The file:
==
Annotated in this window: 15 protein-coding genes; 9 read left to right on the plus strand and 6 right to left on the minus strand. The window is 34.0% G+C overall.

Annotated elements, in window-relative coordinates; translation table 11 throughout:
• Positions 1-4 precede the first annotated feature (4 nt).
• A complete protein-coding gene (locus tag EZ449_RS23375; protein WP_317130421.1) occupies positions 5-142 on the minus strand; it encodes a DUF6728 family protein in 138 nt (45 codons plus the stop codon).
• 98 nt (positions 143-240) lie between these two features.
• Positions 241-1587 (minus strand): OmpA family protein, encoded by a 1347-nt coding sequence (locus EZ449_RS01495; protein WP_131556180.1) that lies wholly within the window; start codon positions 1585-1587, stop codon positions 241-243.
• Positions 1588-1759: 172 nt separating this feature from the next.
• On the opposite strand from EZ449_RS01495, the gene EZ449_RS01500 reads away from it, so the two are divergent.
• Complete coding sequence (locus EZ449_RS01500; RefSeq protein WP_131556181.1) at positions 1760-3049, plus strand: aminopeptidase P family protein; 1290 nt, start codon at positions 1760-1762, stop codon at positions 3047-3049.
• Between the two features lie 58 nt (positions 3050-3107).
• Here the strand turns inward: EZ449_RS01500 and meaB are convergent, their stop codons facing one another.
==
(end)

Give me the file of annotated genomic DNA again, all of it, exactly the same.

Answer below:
Annotated in this window: 15 protein-coding genes; 9 read left to right on the plus strand and 6 right to left on the minus strand. The window is 34.0% G+C overall.

Annotated elements, in window-relative coordinates; translation table 11 throughout:
• Positions 1-4 precede the first annotated feature (4 nt).
• A complete protein-coding gene (locus tag EZ449_RS23375; protein WP_317130421.1) occupies positions 5-142 on the minus strand; it encodes a DUF6728 family protein in 138 nt (45 codons plus the stop codon).
• 98 nt (positions 143-240) lie between these two features.
• Positions 241-1587 (minus strand): OmpA family protein, encoded by a 1347-nt coding sequence (locus EZ449_RS01495; protein WP_131556180.1) that lies wholly within the window; start codon positions 1585-1587, stop codon positions 241-243.
• Positions 1588-1759: 172 nt separating this feature from the next.
• On the opposite strand from EZ449_RS01495, the gene EZ449_RS01500 reads away from it, so the two are divergent.
• Complete coding sequence (locus EZ449_RS01500; RefSeq protein WP_131556181.1) at positions 1760-3049, plus strand: aminopeptidase P family protein; 1290 nt, start codon at positions 1760-1762, stop codon at positions 3047-3049.
• Between the two features lie 58 nt (positions 3050-3107).
• Here the strand turns inward: EZ449_RS01500 and meaB are convergent, their stop codons facing one another.